The divorce of parents in New York often obligates one person to make child support payments. Someone who loses his or her job, however, might fall behind on payments. Some individuals might work out an arrangement that allows a person to catch up on payments, but unpaid child support might cause other custodial parents to request an enforcement action.
After informing a child support enforcement agency about a parent who fell behind on payments, the consequences could be severe. The back child support places a black mark on a person’s credit report. This could prevent him or her from getting housing or a vehicle because loans will be denied. Without reliable transportation, a parent who wants to start earning again and catch up on child support might find it impossible to get a job.
Employers might also look at an applicant’s credit report before extending a job offer. Documentation about child support debts could cause a company to deny employment to someone. This situation could spiral downward and leave a person without the means of ever catching up on payments. Although unpaid child support naturally angers the parent who needs the money for the family, an enforcement action could worsen the situation and undermine a parent’s ability to financially support his or her children long term.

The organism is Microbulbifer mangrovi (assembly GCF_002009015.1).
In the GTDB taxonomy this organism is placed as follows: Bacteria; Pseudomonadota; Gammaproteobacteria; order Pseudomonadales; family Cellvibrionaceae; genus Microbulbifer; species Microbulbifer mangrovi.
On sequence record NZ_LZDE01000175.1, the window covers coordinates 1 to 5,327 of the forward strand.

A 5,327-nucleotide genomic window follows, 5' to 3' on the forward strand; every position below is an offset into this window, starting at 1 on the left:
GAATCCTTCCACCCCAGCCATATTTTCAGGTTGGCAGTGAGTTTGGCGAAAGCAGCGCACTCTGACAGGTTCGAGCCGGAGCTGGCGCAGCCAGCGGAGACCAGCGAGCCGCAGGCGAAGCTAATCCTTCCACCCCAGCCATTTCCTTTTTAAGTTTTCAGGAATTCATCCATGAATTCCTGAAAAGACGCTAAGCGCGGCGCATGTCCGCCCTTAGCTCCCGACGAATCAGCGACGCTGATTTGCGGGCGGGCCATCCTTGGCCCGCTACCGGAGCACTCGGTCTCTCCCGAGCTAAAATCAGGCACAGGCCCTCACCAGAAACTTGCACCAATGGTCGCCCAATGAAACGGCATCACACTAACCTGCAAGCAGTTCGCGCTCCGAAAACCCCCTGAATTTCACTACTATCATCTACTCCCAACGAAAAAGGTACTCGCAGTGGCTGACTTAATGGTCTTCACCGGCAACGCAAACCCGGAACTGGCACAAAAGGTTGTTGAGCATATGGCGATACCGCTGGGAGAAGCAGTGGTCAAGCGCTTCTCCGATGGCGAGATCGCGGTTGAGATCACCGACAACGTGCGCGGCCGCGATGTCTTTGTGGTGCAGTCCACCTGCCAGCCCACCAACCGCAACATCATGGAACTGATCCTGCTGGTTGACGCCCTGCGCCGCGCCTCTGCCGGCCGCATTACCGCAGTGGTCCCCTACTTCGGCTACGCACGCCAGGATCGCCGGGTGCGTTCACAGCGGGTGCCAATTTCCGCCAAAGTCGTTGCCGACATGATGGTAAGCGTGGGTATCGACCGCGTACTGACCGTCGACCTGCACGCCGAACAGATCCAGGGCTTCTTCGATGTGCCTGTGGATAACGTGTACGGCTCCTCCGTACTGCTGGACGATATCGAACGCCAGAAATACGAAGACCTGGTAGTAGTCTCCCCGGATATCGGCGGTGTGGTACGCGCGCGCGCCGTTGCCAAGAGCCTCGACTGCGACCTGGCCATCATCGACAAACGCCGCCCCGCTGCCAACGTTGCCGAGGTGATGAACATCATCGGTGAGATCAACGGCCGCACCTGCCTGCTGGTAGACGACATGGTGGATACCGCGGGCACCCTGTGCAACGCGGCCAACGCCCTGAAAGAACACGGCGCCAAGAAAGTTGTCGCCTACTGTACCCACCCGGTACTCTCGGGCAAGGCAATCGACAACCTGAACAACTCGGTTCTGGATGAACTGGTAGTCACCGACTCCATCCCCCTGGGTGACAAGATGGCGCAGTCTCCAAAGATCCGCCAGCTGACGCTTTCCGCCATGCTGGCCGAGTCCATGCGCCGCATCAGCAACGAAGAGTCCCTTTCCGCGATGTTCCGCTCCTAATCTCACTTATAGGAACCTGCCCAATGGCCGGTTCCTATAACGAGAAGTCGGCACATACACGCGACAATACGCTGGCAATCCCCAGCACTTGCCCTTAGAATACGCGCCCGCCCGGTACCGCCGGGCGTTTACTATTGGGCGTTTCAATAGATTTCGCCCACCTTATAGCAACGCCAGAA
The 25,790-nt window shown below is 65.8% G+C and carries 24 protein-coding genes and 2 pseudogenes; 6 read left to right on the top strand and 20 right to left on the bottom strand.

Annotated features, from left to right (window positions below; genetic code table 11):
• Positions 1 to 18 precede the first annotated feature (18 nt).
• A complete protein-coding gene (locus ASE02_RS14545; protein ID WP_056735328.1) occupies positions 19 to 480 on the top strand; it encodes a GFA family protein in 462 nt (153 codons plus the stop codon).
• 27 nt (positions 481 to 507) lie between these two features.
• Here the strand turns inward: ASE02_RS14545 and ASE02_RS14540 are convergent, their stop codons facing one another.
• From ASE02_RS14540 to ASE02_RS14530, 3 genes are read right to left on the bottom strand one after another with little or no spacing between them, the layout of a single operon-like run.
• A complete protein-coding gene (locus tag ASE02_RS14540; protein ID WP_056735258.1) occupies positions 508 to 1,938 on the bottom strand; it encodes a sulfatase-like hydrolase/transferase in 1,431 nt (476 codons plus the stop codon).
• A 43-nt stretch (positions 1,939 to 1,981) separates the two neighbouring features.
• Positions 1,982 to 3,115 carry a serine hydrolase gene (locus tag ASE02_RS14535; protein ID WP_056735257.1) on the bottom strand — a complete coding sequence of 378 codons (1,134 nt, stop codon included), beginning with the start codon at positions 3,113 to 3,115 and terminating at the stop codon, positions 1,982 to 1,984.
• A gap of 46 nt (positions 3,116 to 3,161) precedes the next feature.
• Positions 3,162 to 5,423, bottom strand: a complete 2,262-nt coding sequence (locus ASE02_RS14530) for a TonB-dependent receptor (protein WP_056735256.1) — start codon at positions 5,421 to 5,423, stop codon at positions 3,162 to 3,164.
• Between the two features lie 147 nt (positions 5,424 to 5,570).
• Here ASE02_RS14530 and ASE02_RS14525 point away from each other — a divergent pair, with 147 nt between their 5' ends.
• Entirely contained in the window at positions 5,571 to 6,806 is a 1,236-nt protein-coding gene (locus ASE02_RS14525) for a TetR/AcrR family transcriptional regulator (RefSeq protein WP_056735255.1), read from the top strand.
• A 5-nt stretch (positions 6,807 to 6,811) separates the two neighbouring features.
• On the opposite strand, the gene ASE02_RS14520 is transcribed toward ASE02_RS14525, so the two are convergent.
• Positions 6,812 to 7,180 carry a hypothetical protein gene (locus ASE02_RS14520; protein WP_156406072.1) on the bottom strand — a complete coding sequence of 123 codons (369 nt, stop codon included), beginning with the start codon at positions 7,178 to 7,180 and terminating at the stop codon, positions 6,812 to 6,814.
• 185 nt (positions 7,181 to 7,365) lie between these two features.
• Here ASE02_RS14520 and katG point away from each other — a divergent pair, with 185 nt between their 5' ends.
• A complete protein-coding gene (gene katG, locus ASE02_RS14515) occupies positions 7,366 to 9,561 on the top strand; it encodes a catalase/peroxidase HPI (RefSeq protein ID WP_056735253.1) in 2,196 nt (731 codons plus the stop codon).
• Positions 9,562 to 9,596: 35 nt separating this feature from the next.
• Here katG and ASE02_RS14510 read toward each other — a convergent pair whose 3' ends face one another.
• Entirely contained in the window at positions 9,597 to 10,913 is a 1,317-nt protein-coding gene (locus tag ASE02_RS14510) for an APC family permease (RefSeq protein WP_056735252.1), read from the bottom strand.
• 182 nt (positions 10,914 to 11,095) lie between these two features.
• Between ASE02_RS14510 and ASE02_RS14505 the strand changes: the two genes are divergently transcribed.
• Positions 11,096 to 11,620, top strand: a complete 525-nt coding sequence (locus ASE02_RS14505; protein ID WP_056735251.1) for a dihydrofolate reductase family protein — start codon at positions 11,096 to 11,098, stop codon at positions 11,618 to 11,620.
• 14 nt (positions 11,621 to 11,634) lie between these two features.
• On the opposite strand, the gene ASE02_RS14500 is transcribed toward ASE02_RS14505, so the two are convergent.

When a person decides to get a divorce, the law bases child support payments on both parties’ income and living expenses for children. People have the option of negotiating specific support agreements, but if they cannot come to terms, a family court might make an arbitrary decision based on state guidelines. The representation of an attorney might enable a person to gain a fair deal when ending a marriage that meets a family’s needs but does not impose significant financial hardship.